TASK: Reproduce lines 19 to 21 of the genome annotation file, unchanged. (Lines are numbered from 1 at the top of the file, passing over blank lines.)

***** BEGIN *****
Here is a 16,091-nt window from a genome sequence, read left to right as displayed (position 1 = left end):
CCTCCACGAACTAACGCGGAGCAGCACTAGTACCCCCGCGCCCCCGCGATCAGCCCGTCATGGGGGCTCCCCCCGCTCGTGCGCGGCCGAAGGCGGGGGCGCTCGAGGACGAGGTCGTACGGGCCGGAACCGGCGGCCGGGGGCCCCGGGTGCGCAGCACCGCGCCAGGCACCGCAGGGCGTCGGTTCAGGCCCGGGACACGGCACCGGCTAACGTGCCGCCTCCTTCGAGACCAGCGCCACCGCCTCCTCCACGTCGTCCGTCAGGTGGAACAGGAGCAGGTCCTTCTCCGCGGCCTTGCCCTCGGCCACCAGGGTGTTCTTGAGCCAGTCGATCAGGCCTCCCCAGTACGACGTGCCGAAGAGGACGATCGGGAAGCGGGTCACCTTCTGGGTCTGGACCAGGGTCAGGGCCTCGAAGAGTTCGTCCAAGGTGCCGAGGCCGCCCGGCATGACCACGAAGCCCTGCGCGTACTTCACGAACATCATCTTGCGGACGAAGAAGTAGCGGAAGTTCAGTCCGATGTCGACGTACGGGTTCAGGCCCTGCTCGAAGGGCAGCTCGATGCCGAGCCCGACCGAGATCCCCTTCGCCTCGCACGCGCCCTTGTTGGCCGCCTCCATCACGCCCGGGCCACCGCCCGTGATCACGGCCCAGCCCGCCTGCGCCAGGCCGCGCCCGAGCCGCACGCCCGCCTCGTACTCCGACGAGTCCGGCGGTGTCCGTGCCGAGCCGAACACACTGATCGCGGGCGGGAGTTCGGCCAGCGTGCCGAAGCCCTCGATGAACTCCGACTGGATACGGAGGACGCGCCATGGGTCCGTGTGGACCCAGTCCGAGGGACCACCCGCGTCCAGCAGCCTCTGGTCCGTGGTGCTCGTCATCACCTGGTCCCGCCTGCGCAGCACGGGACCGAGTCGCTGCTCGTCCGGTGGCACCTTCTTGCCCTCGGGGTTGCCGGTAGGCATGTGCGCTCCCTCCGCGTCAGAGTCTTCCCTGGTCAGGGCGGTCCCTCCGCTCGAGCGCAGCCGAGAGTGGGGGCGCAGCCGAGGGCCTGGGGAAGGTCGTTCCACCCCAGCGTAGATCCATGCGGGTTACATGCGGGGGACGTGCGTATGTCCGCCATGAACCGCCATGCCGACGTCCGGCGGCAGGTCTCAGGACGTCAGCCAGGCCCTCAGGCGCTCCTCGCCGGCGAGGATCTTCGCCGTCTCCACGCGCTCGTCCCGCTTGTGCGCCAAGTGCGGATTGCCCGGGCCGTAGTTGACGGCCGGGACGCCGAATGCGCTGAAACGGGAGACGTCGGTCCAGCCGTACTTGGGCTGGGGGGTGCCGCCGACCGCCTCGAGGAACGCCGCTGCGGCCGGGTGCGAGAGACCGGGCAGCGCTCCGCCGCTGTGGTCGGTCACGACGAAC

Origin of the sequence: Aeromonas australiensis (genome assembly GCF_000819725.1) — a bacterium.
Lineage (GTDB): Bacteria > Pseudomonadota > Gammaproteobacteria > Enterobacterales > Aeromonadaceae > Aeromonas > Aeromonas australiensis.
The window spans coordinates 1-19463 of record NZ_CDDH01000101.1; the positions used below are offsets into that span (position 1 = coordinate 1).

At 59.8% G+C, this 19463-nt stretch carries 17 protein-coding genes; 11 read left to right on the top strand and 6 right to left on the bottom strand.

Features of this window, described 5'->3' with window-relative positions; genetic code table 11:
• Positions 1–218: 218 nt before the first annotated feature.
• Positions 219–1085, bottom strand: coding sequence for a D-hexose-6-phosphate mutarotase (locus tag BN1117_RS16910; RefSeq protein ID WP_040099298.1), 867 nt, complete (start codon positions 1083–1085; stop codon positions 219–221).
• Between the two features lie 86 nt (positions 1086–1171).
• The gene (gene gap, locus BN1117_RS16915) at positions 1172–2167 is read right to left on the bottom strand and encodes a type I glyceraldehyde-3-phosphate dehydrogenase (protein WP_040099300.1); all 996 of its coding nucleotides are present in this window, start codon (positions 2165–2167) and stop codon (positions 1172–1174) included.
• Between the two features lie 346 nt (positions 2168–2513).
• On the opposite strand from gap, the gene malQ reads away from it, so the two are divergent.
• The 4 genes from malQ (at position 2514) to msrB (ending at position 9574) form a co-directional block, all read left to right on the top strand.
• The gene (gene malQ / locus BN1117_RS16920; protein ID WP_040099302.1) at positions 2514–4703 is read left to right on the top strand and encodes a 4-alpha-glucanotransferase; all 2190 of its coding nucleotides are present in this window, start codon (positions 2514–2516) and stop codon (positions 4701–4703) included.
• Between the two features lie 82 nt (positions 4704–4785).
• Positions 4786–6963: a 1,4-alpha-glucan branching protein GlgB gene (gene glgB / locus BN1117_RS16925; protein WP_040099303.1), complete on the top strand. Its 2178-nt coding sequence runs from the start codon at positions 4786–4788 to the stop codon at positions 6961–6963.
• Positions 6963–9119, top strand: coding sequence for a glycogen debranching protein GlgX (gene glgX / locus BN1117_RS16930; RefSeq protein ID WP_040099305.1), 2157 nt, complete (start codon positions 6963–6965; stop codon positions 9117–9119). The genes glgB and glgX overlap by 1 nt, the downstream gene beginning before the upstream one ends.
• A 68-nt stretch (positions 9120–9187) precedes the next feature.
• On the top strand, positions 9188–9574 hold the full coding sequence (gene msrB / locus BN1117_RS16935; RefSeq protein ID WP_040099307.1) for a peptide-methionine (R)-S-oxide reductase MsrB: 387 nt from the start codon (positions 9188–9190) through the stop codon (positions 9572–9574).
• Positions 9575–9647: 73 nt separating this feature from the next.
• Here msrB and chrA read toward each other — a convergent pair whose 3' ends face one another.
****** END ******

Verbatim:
• A 68-nt stretch (positions 9120–9187) precedes the next feature.
• On the top strand, positions 9188–9574 hold the full coding sequence (gene msrB / locus BN1117_RS16935; RefSeq protein ID WP_040099307.1) for a peptide-methionine (R)-S-oxide reductase MsrB: 387 nt from the start codon (positions 9188–9190) through the stop codon (positions 9572–9574).
• Positions 9575–9647: 73 nt separating this feature from the next.